Figure 4 The cut-snake device. Engraving, 1696? From Nicolas Verien, Recueil d'Emblemes (Paris: J. Jombert, 1696), plate 61, no. 7.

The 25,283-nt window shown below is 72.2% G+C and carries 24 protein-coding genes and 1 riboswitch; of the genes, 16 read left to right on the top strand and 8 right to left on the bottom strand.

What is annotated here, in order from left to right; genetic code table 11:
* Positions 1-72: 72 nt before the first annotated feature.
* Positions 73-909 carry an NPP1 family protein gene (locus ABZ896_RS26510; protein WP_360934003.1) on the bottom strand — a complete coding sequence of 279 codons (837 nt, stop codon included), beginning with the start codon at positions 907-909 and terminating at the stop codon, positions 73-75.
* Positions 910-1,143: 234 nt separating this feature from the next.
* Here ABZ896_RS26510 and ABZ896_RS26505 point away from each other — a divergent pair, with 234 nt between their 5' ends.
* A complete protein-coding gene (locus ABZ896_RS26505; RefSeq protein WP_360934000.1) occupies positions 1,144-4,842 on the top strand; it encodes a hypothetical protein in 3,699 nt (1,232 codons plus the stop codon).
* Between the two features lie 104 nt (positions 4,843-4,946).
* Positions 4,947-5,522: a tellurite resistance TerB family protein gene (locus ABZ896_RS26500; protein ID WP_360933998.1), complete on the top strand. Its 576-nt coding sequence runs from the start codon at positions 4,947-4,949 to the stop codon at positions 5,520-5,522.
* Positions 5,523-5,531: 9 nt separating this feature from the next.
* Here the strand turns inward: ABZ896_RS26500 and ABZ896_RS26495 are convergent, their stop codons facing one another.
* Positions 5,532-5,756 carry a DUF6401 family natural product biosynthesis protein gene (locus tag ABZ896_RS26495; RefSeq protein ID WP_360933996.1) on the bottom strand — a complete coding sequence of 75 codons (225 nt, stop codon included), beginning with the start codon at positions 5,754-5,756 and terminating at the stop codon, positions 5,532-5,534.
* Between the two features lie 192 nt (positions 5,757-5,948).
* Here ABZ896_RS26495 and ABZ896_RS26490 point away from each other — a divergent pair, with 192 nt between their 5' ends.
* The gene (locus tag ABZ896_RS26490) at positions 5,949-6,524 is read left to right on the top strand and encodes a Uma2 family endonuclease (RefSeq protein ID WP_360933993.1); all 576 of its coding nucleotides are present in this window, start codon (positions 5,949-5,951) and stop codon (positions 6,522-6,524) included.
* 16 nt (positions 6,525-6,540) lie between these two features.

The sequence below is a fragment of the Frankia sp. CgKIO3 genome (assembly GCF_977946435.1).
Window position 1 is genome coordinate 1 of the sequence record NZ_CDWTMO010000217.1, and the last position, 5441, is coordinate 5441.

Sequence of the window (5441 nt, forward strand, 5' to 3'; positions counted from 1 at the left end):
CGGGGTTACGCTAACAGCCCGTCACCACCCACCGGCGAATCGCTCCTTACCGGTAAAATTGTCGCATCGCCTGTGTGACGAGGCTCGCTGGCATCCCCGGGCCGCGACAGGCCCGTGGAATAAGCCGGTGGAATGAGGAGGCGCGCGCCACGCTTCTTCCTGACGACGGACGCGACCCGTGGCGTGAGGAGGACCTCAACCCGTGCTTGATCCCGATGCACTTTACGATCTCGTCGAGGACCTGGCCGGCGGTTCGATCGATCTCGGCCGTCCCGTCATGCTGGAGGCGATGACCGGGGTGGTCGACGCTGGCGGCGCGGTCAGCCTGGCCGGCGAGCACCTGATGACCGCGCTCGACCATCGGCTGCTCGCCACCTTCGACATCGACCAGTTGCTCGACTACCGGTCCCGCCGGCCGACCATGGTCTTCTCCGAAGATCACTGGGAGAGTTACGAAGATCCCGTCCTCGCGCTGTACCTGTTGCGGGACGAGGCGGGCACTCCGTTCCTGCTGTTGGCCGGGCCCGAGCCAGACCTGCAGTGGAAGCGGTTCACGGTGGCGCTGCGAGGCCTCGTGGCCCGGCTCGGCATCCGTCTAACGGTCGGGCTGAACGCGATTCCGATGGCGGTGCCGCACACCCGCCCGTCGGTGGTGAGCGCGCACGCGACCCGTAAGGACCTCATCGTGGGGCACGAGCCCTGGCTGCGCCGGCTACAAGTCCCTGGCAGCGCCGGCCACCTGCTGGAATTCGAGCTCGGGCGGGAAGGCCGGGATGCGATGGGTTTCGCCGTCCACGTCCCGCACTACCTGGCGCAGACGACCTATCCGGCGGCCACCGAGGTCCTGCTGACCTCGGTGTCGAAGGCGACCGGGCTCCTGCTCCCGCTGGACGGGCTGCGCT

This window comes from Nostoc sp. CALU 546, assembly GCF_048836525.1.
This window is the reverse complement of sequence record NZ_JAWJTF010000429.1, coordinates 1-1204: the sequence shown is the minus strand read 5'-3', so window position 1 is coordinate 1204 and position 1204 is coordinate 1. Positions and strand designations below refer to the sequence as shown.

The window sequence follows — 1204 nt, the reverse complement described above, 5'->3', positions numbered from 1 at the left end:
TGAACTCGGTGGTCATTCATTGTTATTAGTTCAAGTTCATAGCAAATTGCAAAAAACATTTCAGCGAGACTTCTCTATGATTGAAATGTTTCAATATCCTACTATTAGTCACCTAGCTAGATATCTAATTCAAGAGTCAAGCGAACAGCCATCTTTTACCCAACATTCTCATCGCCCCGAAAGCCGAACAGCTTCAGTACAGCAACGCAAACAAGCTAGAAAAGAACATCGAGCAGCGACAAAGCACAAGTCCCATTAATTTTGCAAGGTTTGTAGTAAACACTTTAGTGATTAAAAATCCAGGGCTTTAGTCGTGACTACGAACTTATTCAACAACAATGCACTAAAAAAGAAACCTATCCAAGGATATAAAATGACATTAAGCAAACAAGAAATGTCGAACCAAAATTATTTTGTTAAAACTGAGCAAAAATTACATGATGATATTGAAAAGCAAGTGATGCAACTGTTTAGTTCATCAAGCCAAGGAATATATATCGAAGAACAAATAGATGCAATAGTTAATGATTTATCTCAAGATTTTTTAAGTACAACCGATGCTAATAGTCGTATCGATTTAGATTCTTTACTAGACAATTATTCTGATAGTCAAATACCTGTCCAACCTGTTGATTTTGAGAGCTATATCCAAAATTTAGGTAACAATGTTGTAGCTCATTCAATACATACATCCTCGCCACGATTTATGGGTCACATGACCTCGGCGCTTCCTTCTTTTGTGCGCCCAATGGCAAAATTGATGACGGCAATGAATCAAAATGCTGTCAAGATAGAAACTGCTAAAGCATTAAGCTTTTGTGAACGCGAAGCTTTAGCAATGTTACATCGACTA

The Continental Currency Issues42 On June 23, 1775, the appointed Franklin to a committee "to get proper plates engraved, to provide paper and to agree with the printers" for the first issue of the Continental paper currency.43 Franklin was the committee's expert, but he was over- whelmed with public responsibilities during the incredibly busy sum- mer of 1775. In addition to his duties as a delegate to the Continental Congress, he was establishing a postal service, sitting on various